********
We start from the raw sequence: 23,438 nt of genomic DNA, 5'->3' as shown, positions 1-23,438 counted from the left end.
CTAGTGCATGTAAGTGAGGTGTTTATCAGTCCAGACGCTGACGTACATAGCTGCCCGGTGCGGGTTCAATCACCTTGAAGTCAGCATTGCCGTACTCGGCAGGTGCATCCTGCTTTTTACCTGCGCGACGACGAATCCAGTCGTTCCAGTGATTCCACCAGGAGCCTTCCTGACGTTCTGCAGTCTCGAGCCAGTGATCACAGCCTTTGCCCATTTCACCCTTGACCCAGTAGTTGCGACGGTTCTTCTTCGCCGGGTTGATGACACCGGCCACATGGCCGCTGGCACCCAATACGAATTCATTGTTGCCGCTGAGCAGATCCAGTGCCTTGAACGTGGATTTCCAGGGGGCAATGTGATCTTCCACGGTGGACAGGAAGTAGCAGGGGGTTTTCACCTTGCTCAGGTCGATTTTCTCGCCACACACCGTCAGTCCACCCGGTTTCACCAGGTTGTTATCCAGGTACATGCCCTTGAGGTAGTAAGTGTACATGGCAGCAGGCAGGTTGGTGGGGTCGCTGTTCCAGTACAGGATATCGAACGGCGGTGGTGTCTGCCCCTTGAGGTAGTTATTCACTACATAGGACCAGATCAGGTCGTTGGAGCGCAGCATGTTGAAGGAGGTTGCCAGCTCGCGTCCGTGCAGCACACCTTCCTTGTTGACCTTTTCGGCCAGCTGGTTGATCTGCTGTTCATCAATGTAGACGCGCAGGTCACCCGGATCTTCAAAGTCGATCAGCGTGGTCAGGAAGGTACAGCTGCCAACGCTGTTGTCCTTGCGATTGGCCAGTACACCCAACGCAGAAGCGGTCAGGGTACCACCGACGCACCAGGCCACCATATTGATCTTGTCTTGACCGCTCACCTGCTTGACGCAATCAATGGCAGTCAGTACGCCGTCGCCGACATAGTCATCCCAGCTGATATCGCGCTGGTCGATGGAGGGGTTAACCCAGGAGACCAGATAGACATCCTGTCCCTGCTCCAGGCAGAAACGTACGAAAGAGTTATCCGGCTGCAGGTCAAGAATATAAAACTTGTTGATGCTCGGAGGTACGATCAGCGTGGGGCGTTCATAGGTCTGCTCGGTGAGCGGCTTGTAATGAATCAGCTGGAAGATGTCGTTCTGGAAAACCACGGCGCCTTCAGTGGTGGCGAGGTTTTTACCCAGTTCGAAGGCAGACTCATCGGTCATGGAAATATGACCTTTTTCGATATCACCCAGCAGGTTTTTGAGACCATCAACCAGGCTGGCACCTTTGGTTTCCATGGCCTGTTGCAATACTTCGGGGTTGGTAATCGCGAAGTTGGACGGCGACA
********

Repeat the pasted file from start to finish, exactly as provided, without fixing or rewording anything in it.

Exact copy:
We start from the raw sequence: 23,438 nt of genomic DNA, 5'->3' as shown, positions 1-23,438 counted from the left end.
CTAGTGCATGTAAGTGAGGTGTTTATCAGTCCAGACGCTGACGTACATAGCTGCCCGGTGCGGGTTCAATCACCTTGAAGTCAGCATTGCCGTACTCGGCAGGTGCATCCTGCTTTTTACCTGCGCGACGACGAATCCAGTCGTTCCAGTGATTCCACCAGGAGCCTTCCTGACGTTCTGCAGTCTCGAGCCAGTGATCACAGCCTTTGCCCATTTCACCCTTGACCCAGTAGTTGCGACGGTTCTTCTTCGCCGGGTTGATGACACCGGCCACATGGCCGCTGGCACCCAATACGAATTCATTGTTGCCGCTGAGCAGATCCAGTGCCTTGAACGTGGATTTCCAGGGGGCAATGTGATCTTCCACGGTGGACAGGAAGTAGCAGGGGGTTTTCACCTTGCTCAGGTCGATTTTCTCGCCACACACCGTCAGTCCACCCGGTTTCACCAGGTTGTTATCCAGGTACATGCCCTTGAGGTAGTAAGTGTACATGGCAGCAGGCAGGTTGGTGGGGTCGCTGTTCCAGTACAGGATATCGAACGGCGGTGGTGTCTGCCCCTTGAGGTAGTTATTCACTACATAGGACCAGATCAGGTCGTTGGAGCGCAGCATGTTGAAGGAGGTTGCCAGCTCGCGTCCGTGCAGCACACCTTCCTTGTTGACCTTTTCGGCCAGCTGGTTGATCTGCTGTTCATCAATGTAGACGCGCAGGTCACCCGGATCTTCAAAGTCGATCAGCGTGGTCAGGAAGGTACAGCTGCCAACGCTGTTGTCCTTGCGATTGGCCAGTACACCCAACGCAGAAGCGGTCAGGGTACCACCGACGCACCAGGCCACCATATTGATCTTGTCTTGACCGCTCACCTGCTTGACGCAATCAATGGCAGTCAGTACGCCGTCGCCGACATAGTCATCCCAGCTGATATCGCGCTGGTCGATGGAGGGGTTAACCCAGGAGACCAGATAGACATCCTGTCCCTGCTCCAGGCAGAAACGTACGAAAGAGTTATCCGGCTGCAGGTCAAGAATATAAAACTTGTTGATGCTCGGAGGTACGATCAGCGTGGGGCGTTCATAGGTCTGCTCGGTGAGCGGCTTGTAATGAATCAGCTGGAAGATGTCGTTCTGGAAAACCACGGCGCCTTCAGTGGTGGCGAGGTTTTTACCCAGTTCGAAGGCAGACTCATCGGTCATGGAAATATGACCTTTTTCGATATCACCCAGCAGGTTTTTGAGACCATCAACCAGGCTGGCACCTTTGGTTTCCATGGCCTGTTGCAATACTTCGGGGTTGGTAATCGCGAAGTTGGACGGCGACA